I’m replacing my digital control panel to include an ammeter and analog power controller. I’ve got that all working and now want to add some LED pushbutton switches on the panel to control power to the back outlets. I’ve replaced the original two outlets with 3, US-style grounded outlets. What I plan to do is use LED pushbutton switches to turn the air-assist pump, water cooler and exhaust fan on and off. I’ve got the pushbuttons mounted and can get them to work as buttons, but I’ve not figured out how to get the LED to light up with the power is on and off with the power is off. The button came with schematic diagrams, but I don’t understand it and I’m concerned about “mixing” the 5VDC for the LED with 120VAC for the outlets. The pushbutton switch is rated for 5A/250VAC and 5A/30VDC. Can anyone help me figure out how to connect the AC outlets and the DC power for the LED so I don’t fry this switch? Thanks!
You haven’t shared any information about the switched you are using, which makes it hard for anyone to help. Please provide a link to the actual product you purchased, and images of the schematic that came with the button, to start.
OK…here’s a link to the LED push button switch I plan to use:
And a photo of the instruction sheet that comes with the switch.
When I contacted the manufacturer on Amazon, they replied as follows:
Pin C and pin NO connect to your outlet circuit.
pin + and pin - connect to the 5VDC circuit.
This works to control the outlet, but the LED is on all the time, and I want to have the LED on only when the device I’m controlling at the outlet (e.g. air assist pump, exhaust fan, water cooler) is powered on.
So you would be using C and NO pins for controlling the AC power. Then to power the LED separately you would need to supply 5V DC to the + & - pins. You could possibly pull 5V from the laser power supply but the stock supplies are notoriously under powered. I can’t imagine the LED pulling much current so it “might” be ok. Still would recommend wiring in a separate 5V converter to power the LED and other possible upgrades needing 5V power. Would you concur @donkjr?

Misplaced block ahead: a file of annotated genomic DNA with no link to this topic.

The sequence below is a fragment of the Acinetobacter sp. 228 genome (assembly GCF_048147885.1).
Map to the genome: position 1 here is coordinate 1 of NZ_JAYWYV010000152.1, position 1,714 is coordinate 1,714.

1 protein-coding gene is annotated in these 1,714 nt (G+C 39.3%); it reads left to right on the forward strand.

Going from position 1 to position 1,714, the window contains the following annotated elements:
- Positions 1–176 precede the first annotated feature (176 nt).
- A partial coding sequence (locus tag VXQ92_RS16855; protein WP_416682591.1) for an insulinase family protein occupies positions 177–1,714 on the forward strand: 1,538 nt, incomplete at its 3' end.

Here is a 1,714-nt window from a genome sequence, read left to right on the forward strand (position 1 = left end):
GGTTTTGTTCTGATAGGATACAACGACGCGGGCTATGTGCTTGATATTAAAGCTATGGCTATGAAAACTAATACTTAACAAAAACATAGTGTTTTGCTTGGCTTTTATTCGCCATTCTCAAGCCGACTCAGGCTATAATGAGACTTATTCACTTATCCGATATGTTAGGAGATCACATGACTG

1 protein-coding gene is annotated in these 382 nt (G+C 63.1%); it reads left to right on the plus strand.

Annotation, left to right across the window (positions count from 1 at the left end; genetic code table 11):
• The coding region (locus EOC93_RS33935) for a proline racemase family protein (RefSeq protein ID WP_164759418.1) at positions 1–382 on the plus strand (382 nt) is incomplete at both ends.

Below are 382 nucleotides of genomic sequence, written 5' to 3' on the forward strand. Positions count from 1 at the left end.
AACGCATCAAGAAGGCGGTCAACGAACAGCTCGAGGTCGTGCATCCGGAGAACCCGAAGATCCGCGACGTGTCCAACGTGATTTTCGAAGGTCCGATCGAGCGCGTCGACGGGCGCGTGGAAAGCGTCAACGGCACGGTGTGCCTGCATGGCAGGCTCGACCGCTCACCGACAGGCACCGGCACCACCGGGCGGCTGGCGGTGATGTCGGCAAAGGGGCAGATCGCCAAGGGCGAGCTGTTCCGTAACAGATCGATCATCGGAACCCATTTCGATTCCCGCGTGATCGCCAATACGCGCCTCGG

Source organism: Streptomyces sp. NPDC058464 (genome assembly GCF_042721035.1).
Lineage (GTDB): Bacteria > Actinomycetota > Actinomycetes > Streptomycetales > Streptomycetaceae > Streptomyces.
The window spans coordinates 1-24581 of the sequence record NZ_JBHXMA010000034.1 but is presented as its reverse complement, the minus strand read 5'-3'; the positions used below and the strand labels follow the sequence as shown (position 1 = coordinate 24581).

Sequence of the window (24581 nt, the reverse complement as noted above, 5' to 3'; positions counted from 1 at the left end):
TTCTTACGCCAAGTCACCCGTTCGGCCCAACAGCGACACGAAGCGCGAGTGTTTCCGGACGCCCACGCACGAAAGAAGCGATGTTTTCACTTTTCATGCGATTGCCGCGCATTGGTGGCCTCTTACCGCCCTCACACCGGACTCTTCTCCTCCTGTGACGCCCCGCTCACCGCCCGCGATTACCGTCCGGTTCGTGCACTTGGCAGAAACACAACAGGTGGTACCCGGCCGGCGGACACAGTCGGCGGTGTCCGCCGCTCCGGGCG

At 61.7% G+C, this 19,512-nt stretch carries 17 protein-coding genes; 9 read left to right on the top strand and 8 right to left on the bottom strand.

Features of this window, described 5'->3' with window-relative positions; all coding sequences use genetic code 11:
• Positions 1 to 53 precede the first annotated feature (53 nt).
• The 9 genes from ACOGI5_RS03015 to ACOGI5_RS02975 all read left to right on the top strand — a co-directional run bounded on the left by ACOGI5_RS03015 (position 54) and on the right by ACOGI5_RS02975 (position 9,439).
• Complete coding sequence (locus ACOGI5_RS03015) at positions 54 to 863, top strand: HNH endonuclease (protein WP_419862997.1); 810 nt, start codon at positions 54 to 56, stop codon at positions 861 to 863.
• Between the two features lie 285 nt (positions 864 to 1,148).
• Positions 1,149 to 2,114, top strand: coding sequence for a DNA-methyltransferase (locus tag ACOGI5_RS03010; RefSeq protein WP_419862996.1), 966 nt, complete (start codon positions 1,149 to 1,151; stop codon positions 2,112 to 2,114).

From the amazon page.
Thanks for the reply, but this is the recommendation from the manufacturer and it does work to control and the AC, but the LED is on all the time. The reason I got these particular LED button switches was so the LED is only on when the AC power circuit is complete. When not, I want the LED off. Thoughts?
As far as I can tell, those diagrams are for using the same DC voltage for the LED and and device powered, as you might in a car. Best I can come up with is to light the LED by rectifying the switched AC. There are cheap low current switching power supplies that you could use. Cheaper and easier than transformer, rectifier, capacitor, and resistor to build your own.
Sorry your right, miss read your post. I agree with @mcdanlj, I don’t think there is straightforward way to do what you want with the switch without extra components.
Another way maybe to use the switch to control a relay to switch the AC. That way the switch only sees DC voltage, which is what is appears it was really designed for.
I’ve been waiting for the manufacturer to reply, but, so far, no help. I think you’re right, though, about the need to use the same voltage.
Yeah, I’m thinking I had better go with illuminated, 4-pole rocker switches for this application. Something like these:
That looks more likely to work well. Sadly you can’t just drill a round hole, so you’ll need a nibbler if you don’t already have a square hole to install it.
You can just put it in between hot supply and outlet for the switched socket in position 1, and ignore position 2 that is for DC, and it looks like it will do what you want.
Thanks for the confirmation! Yeah, I already have the holes milled in the Al panel, so I’ll have to cut those out with a larger rectangle and 3D print a “patch” to house the 3 new rectangular switches. I’ll use blue filament to match the K40 case. Maybe it won’t look too bad. As long as it does the job, I’ll be happy.
Your original switch is rated for 5A 250VAC and the LED is 15mA 12V AC or DC.
Because a LED is a half wave rectifier, you can just add a resistor in front of the LED to reduce the voltage.